Tencent Plans E-Book IPO as Ma Boosts Spending on ServicesBy
IPO plan announced as quarterly earnings trail estimates
Investment is needed to safeguard its lead in social media
Tencent Holdings Ltd. is planning to spin off its e-book business as it boosts spending on payments and content to lure users and keep them glued to its WeChat service.
An initial public offering of the Kindle-like business is planned for Hong Kong, the Shenzhen-based company said Wednesday after posting quarterly earnings that trailed analyst estimates. While net income surged 47 percent to 10.5 billion yuan ($1.5 billion), that trailed the 11 billion yuan expected by analysts.
Chairman Ma Huateng is prepared to wear the hit to profit margins that comes from investing in areas such as video and mobile payments, which he sees as critical to retaining users for WeChat and QQ. Keeping customers engaged underpins its strategy to grow advertising and game sales, with the company recently unveiling “mini programs” that provide access to everything from ride-hailing to food delivery without leaving China’s most popular instant message service.
“Tencent’s payments services has been instrumental in helping its mobile games business generate money,” said Benjamin Wu, an analyst at Shanghai-based consultancy Pacific Epoch. “Tencent is absolutely deploying the right strategy to continue to invest for future business.”
While revenue in the quarter climbed 44 percent to 43.9 billion yuan, costs jumped 60 percent to 20.2 billion yuan -- almost half its overall sales. Tencent’s shares had slid 2.4 percent to HK$219.80 by 9:36 a.m. in Hong Kong on Thursday.
“The payments service is treated as an infrastructure, that’s why even as user numbers grow fast, bank fees grow as well, so what we generate is similar to what we invest,” Ma told reporters in Hong Kong. “A lot of our cloud business is also in the investment phase, that’s why costs in the short term will be high.”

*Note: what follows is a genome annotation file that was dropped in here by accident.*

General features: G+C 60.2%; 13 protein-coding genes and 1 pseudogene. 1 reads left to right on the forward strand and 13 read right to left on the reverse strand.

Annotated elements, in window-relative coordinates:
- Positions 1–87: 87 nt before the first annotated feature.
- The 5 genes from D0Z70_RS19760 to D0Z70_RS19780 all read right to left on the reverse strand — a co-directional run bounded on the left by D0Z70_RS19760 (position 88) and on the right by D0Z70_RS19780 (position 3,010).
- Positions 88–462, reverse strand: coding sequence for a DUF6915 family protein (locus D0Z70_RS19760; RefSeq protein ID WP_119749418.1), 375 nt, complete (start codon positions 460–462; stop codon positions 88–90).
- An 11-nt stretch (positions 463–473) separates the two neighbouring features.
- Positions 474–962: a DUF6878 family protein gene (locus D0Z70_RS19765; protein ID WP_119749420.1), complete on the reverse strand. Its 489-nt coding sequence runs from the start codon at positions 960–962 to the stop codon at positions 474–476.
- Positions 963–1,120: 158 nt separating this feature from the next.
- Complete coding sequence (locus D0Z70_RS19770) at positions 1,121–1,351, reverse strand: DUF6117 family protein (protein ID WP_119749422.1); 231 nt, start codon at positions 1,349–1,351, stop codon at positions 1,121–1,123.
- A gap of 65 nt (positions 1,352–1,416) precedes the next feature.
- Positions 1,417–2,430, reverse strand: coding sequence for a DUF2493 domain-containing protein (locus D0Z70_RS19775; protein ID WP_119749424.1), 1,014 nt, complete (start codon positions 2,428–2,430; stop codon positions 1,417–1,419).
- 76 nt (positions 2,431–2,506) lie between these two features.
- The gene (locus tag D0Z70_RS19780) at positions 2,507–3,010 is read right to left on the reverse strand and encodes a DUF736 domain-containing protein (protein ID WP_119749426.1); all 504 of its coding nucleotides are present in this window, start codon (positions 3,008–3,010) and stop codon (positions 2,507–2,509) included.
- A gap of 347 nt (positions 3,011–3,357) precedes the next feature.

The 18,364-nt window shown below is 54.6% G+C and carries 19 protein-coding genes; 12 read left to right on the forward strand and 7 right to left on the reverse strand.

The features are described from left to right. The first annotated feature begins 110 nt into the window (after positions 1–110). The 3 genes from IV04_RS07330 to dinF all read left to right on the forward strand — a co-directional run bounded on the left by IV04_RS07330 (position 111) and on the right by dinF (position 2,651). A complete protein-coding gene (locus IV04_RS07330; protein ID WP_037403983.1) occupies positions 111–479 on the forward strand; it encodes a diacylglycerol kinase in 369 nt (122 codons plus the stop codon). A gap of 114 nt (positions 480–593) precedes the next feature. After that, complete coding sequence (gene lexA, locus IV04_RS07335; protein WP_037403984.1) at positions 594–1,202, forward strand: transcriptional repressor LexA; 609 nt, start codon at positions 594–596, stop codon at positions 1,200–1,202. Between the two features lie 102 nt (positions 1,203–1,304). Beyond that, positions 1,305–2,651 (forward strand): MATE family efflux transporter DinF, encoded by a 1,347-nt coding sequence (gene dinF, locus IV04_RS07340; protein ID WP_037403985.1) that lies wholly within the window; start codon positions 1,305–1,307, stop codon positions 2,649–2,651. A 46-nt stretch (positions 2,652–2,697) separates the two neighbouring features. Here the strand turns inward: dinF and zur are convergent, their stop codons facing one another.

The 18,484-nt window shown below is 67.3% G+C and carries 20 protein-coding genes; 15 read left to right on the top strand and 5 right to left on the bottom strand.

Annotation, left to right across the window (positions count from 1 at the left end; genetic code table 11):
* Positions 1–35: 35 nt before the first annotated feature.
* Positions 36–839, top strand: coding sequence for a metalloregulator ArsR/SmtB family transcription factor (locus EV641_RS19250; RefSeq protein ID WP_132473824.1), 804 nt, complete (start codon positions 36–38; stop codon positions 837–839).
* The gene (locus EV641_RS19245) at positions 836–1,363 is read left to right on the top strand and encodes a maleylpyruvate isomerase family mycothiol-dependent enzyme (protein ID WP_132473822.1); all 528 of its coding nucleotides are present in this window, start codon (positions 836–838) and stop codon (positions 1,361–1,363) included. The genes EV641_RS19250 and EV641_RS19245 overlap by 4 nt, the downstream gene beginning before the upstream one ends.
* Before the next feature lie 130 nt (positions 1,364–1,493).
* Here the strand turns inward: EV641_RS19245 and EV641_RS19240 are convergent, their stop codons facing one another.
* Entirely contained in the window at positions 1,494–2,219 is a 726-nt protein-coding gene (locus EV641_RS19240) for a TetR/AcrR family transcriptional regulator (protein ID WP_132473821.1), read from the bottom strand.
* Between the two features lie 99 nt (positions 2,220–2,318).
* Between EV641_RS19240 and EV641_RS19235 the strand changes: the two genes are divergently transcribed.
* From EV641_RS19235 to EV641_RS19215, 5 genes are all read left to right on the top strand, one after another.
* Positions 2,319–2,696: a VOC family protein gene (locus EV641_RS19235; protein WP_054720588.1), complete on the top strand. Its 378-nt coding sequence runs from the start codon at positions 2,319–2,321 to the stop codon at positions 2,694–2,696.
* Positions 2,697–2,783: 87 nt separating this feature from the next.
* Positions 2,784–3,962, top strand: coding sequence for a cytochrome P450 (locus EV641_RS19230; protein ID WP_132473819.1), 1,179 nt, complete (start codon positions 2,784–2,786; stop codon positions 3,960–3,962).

China Reading Ltd., as Tencent’s literature unit is known, is said to have asked bankers to pitch for a role arranging an IPO that could raise about $500 million. President Martin Lau said it would also consider other spinoffs without identifying targets. The company also operates a music and video-streaming service.
While Tencent’s services have a massive reach in China, growth is slowing as it nears saturation in its home market. In addition to new games, it’s funding blockbusters including “Kong: Skull Island” and “Warcraft” and sitting atop a plethora of intellectual property for anime and online novels distributed via its websites. The company has aspirations to eventually create a Marvel-like movie empire, as it competes with Alibaba Group Holding Ltd. for users.
While losses from the video business surpassed that of the cloud division, and will grow in the medium term, Tencent isn’t focused on making it profitable this year, the company said.
That’s driving it to find ways to keep people engaged with WeChat, the messaging service that some 889.3 million monthly users employ to make payments, buy goods and catch up with the news. “Mini programs” are stripped-down versions of popular mobile apps that not only keeps users in WeChat but could pit it against Android and Apple Inc. app stores, by obviating the need to download full versions of apps.
“One of the more important reasons we started mini programs was to boost interaction between online and offline," said Lau. “The service can help solve pain points for offline merchants who have access to customers but want to bring them to their online services.”
For now, it still gets most of its revenue from online games, where it competes with local giants including Netease Inc. Revenue from Value Added Services, which includes online games and messaging, jumped 27 percent to 29.2 billion yuan, while online advertising sales climbed 45 percent to 8.3 billion yuan.
While games have underpinned Tencent’s rise, it risks getting drawn into a political spat between China and South Korea.
The company hosts games from South Korean developers and could run afoul of a Chinese boycott of goods from its Asian neighbor, retaliation for hosting a controversial U.S. missile-defense system. Martin Lau said that could affect approval of new games, which need to be cleared by the government, although existing titles wont be affected.
“Tencent is directing its energies into these growth segments with the right rationale -- each segment presents a long runway for growth and all three are impressive market opportunities in their own right,” Bhavtosh Vajpayee and Bill Liu, analysts for Sanford C. Bernstein, wrote in a research note. “Yet, the blow of content cost inflation for video, ramp costs for cloud and the price for share gains in payments also need to be factored into a prognosis for the stock over the next 12-18 months.”
— With assistance by David Ramli